I went badly off-course in last week’s blog. It started with a suggestion that I was going to discuss some aspects of the contents of the 1970 edition of Approved Products for Farmers and Growers. Perhaps this objective will be met this week.
First of all, it wasn’t a very thick book - this was still the early days of pesticide development – and there were no really effective ‘approved’ grass-weed herbicides in cereals.
Tri-allate (Avadex) had an entry, but this didn’t fit the ‘very effective’ description. I think that chlorotoluron may have been in the following year’s edition and isoproturon in the year after that.
[By the way, chlorotoluron was for a few years known as chlortoluron before the extra ‘o’ was adopted. Nobody seemed to know where the extra ‘o’ came from, but most seemed to blame the Americans. It was fashionable to blame the Americans for anything unwelcome.]
I actually remember the first time I saw the results of isoproturon on black-grass. It was a March application to very large black-grass plants and they were all scythed down to the ground. At that time, both chlor(o)toluron and isoproturon averaged 99% control in trials. I will pause whilst a few nostalgic tears are shed.
In my opinion, it was these two pesticides that started the revolution in wheat growing and yields. Up to their introduction, farmers on clay soils couldn’t grow winter wheat very regularly because of black-grass. Spring cropping often resulted in low yields and, with the equipment and understanding of that time, terrible soil compaction. Those farmers who tried to grow winter wheat more regularly had to resort to late drilling to avoid black-grass, which also resulted in damaged soil structure. No wonder that the UK Government commissioned a report in the late 1960s on the poor state of soils.
Just think what high levels of control of black-grass offered. Farmers on potentially high yielding clays could grow wheat more often or continuously, and soil structure improved because of earlier wheat sowing and no spring cropping.
The pace to higher yields was accelerated by the introduction of semi-dwarf varieties in the mid-1970s. These placed more of their above ground growth into grain rather than straw. Then the triazoles were introduced in the late 1970s and as yields grew so did the use of nitrogen.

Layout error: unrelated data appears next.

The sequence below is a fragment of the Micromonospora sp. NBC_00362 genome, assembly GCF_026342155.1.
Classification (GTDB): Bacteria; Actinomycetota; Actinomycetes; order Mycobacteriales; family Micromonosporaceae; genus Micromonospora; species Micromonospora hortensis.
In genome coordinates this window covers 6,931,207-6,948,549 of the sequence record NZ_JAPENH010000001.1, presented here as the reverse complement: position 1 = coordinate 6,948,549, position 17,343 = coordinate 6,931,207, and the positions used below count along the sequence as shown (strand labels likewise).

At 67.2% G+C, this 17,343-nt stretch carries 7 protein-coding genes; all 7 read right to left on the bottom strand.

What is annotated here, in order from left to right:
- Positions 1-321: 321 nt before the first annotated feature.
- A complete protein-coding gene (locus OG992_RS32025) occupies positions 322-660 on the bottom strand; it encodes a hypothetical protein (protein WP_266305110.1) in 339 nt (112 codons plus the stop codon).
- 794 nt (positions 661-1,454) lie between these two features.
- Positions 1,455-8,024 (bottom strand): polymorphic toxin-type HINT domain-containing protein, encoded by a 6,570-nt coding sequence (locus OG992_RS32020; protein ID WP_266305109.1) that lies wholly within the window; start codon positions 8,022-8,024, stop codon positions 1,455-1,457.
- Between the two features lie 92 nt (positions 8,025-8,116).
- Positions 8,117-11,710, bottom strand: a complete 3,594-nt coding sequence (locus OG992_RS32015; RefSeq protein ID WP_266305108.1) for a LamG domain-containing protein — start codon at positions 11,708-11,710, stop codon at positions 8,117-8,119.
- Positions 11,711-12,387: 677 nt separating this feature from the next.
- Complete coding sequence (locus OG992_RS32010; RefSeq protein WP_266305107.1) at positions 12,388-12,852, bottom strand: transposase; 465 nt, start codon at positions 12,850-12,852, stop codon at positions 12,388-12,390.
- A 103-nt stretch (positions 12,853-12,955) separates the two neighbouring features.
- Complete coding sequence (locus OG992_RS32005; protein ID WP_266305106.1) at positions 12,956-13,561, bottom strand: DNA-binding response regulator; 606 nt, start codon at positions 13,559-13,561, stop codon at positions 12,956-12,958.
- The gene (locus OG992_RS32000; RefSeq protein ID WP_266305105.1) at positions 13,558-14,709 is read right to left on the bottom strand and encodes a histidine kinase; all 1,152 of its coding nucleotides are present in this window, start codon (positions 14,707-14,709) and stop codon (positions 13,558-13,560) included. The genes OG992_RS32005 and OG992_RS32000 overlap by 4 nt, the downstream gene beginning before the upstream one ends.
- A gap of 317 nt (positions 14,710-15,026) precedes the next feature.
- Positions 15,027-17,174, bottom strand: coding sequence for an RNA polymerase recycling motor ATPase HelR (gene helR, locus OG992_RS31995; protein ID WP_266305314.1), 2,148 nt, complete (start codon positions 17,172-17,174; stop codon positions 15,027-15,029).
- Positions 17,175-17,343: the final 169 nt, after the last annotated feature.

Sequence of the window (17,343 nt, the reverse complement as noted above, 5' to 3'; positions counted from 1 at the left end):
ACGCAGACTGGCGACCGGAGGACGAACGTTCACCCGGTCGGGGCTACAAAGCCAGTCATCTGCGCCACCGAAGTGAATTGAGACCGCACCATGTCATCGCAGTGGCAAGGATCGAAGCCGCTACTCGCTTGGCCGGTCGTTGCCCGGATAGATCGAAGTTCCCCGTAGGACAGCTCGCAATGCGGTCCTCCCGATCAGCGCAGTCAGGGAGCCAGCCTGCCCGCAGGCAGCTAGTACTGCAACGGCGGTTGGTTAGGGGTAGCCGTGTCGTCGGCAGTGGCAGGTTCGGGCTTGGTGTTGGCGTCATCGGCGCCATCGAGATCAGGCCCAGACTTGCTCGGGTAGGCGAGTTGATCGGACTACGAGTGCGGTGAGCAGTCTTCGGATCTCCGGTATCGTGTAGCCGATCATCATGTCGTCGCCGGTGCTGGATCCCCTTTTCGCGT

The strange thing is that during the 1970s we didn’t think we were in the middle of a revolution in crop management. We came to expect new products and techniques to be produced on a regular basis. It was only when we looked back a few years later that there was a recognition of what was achieved during those few years.
The sad reality is that we seem to have about exhausted those technologies. The battle is now on maintaining their benefits from the challenges of resistance and legislation.
We now need a new fledgling technology that could be developed within the industry over time. Perhaps GM technology is currently at a similar stage of development worldwide that pesticides were in 1970. With a market, albeit initially for simple traits, it could bloom and be the foundation for the next step forward in yields. Unfortunately, the technology is being held back by a public that have been fed misconceptions peddled by those who go to bed every night with a full stomach.
Worldwide the technology is racing ahead and we have recently heard that the BASF biotech operation is being moved from Europe to the US where the technology has an immediate future.
There is much talk of the rest of the world moving ahead of Europe in the press. The anti-GM movement is perhaps just one example of a wider malaise in the EU. Many of our citizens still harbour the attitude that unwelcome technologies, such as GM, emanate from America.
Well, having got that off my chest, I realise that I have still not fully reviewed much of the content of the 1970 book of Approved Products. Perhaps I will have another go next week – as I am sitting on the plane on the way to Australia. Then again...